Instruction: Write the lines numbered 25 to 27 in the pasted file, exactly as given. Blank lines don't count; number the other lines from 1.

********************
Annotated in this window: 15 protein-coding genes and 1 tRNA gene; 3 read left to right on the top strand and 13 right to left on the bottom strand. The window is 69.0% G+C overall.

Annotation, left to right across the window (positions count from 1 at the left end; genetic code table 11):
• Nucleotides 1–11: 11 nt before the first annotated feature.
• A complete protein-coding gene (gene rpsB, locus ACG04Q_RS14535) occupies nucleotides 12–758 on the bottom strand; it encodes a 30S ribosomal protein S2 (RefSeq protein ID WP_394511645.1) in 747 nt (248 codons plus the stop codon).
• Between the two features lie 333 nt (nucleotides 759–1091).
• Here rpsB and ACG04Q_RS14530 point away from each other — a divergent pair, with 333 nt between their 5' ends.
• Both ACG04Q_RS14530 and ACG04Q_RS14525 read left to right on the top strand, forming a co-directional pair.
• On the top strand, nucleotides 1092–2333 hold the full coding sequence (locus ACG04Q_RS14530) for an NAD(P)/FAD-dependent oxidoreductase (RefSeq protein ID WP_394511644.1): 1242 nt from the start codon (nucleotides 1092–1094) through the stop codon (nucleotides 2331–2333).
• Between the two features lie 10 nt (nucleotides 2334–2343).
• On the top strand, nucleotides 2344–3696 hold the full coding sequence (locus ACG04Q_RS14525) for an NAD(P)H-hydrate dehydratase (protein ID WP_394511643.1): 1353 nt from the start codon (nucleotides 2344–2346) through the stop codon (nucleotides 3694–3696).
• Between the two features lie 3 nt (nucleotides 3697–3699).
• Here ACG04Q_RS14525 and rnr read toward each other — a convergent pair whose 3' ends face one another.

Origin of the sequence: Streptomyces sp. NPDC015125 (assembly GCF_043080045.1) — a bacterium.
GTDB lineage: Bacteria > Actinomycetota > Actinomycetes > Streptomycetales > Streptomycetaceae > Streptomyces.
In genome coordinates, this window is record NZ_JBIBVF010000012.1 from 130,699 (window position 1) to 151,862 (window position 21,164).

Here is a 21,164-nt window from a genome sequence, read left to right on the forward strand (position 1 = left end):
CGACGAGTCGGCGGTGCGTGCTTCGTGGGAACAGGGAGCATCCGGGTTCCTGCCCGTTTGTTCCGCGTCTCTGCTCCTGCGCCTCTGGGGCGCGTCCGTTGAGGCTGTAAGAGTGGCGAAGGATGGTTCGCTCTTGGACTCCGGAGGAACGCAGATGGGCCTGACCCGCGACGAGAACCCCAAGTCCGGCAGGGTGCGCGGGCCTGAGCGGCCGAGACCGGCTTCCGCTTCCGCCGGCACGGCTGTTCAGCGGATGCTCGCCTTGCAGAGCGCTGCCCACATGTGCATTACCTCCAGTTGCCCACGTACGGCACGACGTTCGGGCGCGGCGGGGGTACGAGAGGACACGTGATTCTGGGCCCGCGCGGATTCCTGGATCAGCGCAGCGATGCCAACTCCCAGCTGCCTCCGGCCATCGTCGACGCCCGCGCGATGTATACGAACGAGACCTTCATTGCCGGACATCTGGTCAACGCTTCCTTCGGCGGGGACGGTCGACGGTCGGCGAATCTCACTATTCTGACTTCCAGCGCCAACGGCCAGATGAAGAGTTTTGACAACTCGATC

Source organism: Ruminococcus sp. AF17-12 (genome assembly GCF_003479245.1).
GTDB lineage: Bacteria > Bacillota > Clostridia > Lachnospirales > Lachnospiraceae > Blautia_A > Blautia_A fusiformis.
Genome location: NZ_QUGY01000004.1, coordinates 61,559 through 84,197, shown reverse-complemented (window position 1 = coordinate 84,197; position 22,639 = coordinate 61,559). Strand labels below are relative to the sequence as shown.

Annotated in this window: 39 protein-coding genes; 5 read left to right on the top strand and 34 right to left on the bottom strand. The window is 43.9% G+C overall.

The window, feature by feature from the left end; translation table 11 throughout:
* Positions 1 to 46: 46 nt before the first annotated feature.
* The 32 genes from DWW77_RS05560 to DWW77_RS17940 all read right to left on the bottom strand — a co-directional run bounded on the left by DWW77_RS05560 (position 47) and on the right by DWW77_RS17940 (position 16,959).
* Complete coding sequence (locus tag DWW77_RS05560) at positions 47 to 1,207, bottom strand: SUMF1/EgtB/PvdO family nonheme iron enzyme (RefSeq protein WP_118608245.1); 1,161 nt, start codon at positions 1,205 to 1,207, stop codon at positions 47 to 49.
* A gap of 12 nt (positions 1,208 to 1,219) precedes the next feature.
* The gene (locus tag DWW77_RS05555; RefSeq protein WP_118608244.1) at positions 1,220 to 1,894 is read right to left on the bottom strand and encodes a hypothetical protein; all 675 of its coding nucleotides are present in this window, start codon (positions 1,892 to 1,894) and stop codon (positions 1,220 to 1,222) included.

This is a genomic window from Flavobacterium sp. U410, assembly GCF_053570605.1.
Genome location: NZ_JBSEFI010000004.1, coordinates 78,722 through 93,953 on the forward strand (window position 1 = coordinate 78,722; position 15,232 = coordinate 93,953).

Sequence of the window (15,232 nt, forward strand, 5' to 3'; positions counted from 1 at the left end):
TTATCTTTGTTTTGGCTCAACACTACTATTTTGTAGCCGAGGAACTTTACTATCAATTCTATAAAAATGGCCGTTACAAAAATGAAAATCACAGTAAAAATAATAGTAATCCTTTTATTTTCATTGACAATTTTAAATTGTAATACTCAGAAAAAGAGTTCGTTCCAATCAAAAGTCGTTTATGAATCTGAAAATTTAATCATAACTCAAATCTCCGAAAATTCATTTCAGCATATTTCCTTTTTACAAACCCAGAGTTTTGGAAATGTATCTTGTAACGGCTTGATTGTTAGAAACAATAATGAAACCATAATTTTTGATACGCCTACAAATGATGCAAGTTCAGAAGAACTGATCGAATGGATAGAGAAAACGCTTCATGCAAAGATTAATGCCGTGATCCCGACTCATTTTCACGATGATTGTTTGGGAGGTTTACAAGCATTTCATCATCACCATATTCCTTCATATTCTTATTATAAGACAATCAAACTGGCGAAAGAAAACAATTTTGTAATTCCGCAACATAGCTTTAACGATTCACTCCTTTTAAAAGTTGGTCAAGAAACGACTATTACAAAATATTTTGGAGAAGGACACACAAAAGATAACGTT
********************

* Complete coding sequence (locus tag DWW77_RS05560) at positions 47 to 1,207, bottom strand: SUMF1/EgtB/PvdO family nonheme iron enzyme (RefSeq protein WP_118608245.1); 1,161 nt, start codon at positions 1,205 to 1,207, stop codon at positions 47 to 49.
* A gap of 12 nt (positions 1,208 to 1,219) precedes the next feature.
* The gene (locus tag DWW77_RS05555; RefSeq protein WP_118608244.1) at positions 1,220 to 1,894 is read right to left on the bottom strand and encodes a hypothetical protein; all 675 of its coding nucleotides are present in this window, start codon (positions 1,892 to 1,894) and stop codon (positions 1,220 to 1,222) included.